Gen Con Indy was held at the Indiana Convention Center in Indianapolis, Indiana, August 16-19, 2012. This marked the 45th anniversary of the nation's largest annual consumer hobby, fantasy/sci-fi, and adventure gaming convention, as well as its tenth anniversary in the city of Indianapolis. With record-breaking numbers, the convention recorded a turnstile attendance of 134,775, including more than 41,000 unique attendees. Show turnstile attendance rose more than 12% above last year's record of over 120,000. Gen Con will return to the Indianapolis Convention Center for next year's show, August 15-18, 2013.
Fun Facts: (taken from Ten Fun Facts and Figure from Gen Con Indy 2012)
• Gen Con raised more than $14,000 for the Stars Youth Foundation charity this year.
• Nearly 9,000 events were run as part of Gen Con Indy.
• Gen Con Indy hosted the first-ever World
Magic Cup with players from 71 different countries participating.
• Notable media guests of honor included Wil Wheaton, Nichelle Nichols, and Wes Bentley.
• Press attendance topped the record at over 500, including five television crews.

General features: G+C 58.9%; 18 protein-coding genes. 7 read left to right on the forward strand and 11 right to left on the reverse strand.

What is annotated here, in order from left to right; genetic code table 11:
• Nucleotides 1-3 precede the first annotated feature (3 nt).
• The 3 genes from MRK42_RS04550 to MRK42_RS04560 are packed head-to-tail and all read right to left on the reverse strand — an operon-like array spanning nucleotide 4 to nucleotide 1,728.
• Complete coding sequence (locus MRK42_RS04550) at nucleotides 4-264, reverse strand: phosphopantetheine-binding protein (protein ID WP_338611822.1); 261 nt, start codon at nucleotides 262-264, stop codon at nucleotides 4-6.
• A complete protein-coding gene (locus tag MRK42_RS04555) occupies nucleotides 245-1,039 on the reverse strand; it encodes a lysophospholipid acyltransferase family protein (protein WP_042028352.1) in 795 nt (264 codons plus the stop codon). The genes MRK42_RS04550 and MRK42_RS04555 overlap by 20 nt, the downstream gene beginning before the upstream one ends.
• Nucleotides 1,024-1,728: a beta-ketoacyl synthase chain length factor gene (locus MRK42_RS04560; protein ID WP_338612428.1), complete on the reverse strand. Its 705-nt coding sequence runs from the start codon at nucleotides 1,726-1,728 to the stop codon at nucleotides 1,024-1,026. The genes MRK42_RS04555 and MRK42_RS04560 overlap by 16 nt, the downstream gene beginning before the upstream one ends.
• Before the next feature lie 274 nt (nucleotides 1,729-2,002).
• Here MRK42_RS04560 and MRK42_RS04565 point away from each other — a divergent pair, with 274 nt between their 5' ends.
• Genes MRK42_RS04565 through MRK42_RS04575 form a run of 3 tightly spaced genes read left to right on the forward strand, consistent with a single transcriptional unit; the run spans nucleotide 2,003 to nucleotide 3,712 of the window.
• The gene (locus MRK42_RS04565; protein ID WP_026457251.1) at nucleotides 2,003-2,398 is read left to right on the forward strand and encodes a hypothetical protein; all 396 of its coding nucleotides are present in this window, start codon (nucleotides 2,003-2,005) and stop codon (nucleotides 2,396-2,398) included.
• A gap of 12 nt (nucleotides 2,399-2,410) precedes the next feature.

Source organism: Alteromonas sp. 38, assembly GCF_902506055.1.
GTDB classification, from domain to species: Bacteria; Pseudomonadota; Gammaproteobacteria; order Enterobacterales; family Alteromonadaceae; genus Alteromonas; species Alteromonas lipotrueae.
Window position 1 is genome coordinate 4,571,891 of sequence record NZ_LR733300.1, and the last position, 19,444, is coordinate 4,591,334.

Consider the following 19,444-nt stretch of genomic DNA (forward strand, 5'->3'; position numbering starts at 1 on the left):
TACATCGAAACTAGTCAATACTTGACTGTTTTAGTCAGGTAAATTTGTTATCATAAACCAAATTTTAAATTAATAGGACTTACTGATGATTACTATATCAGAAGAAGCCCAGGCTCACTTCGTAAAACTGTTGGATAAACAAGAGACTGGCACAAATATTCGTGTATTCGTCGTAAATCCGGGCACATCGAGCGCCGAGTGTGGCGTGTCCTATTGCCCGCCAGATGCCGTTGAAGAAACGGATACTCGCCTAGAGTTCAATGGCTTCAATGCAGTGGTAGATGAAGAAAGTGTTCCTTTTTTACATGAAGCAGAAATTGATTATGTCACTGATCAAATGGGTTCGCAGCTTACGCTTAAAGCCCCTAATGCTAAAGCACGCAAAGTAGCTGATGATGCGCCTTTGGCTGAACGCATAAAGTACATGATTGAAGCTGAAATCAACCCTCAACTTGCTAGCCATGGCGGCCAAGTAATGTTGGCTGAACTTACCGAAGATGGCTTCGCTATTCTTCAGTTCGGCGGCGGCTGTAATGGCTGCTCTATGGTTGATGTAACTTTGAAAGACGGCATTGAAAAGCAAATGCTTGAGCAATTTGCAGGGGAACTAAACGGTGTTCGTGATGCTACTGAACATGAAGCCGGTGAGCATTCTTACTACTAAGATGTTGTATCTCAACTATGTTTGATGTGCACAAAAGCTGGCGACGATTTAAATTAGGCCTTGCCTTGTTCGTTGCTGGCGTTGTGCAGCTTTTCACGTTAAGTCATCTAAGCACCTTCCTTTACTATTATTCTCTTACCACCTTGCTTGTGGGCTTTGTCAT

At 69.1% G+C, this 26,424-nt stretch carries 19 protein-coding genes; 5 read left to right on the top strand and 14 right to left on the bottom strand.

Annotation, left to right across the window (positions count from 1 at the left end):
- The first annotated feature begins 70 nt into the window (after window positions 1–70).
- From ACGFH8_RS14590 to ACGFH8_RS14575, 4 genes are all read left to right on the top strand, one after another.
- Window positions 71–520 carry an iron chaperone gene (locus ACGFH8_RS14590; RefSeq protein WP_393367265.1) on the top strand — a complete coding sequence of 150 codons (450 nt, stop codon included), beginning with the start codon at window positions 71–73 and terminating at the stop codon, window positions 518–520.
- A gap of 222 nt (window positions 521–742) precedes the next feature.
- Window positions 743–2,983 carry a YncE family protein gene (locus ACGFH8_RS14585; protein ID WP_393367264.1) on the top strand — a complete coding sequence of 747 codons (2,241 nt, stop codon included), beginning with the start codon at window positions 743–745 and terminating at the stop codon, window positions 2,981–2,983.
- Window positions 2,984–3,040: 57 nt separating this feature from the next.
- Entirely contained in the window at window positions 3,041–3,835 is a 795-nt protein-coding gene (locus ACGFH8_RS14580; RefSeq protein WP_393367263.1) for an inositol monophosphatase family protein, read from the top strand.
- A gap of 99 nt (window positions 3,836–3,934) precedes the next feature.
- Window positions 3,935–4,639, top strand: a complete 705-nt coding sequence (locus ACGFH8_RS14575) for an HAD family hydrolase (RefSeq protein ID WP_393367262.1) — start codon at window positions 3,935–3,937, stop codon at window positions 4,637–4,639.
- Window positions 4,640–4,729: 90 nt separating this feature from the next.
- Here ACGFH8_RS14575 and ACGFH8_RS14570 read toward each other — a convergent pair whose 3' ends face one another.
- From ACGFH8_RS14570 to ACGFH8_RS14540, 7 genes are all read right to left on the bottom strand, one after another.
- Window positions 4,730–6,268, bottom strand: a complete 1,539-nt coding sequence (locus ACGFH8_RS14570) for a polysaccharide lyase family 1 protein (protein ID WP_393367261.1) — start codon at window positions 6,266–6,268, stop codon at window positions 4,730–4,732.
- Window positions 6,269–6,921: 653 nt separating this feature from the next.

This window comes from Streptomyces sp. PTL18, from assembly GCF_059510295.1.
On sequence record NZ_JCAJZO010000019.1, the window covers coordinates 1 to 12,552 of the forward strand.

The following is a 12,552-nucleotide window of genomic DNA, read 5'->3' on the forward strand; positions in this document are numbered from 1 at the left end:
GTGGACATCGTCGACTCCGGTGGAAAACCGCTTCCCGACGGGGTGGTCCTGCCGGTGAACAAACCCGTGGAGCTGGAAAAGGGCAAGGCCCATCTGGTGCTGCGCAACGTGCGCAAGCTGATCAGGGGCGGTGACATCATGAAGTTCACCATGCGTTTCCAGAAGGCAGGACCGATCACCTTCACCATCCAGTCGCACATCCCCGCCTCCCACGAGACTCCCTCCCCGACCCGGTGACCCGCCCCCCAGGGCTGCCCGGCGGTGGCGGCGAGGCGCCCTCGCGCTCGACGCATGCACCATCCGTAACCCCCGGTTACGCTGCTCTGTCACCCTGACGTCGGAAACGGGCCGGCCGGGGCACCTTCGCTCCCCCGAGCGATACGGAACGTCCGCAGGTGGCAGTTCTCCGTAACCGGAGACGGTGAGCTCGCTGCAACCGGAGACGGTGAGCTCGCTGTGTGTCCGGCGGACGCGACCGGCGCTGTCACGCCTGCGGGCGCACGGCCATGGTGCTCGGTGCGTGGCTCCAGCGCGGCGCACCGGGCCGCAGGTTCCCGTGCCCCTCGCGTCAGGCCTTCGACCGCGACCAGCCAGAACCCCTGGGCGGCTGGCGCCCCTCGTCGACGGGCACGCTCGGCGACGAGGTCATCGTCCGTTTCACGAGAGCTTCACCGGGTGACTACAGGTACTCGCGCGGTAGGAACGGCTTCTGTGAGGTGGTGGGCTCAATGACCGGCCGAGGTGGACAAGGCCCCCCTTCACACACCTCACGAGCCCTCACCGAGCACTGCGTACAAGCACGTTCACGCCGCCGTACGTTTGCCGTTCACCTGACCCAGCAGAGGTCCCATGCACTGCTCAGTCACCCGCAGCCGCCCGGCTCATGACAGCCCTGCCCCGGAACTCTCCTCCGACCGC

• There were over 300 exhibitors in the Exhibit Hall, premiering more than 45 games.
• The Gen Con Indy Facebook page topped more than 780,000 during the convention week.
Family Fun Pavilion
The Family Fun Pavilion has been running for six years. It is an area dedicated to family gaming for all ages and includes exhibits, demonstrations, activities and more. Some features: face painting, music and activities by Radio Disney, demonstrations from a list of exhibitors over the entire four days, craft events, and dress parades. Mayfair had many of its giant games in this area.
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Mon Sep 10, 2012 11:00 pm
Note: Since this report comes several months after Origins, I've updated the game information to be as current as possible. As mentioned in Part 1, the dates for Origins are changing in 2012; check the end of this article for details. (Editor's note: My apologies to Mary for not posting this report weeks ago when she submitted it. Holidays! —WEM)
In the exhibit hall, which sold out for the second year in a row, a section was reserved for the Library, which allowed Origins' guest authors a place to interact with attendees: selling books, signing autographs, and socializing. Another space (at the top of the stairs in the Seminar Hall) was reserved as a reading room, with authors such as Timothy Zahn, Michael Stackpole, Aaron Allston, Walter Hunt, and Jean Rabe conducting readings from about 6-9 p.m.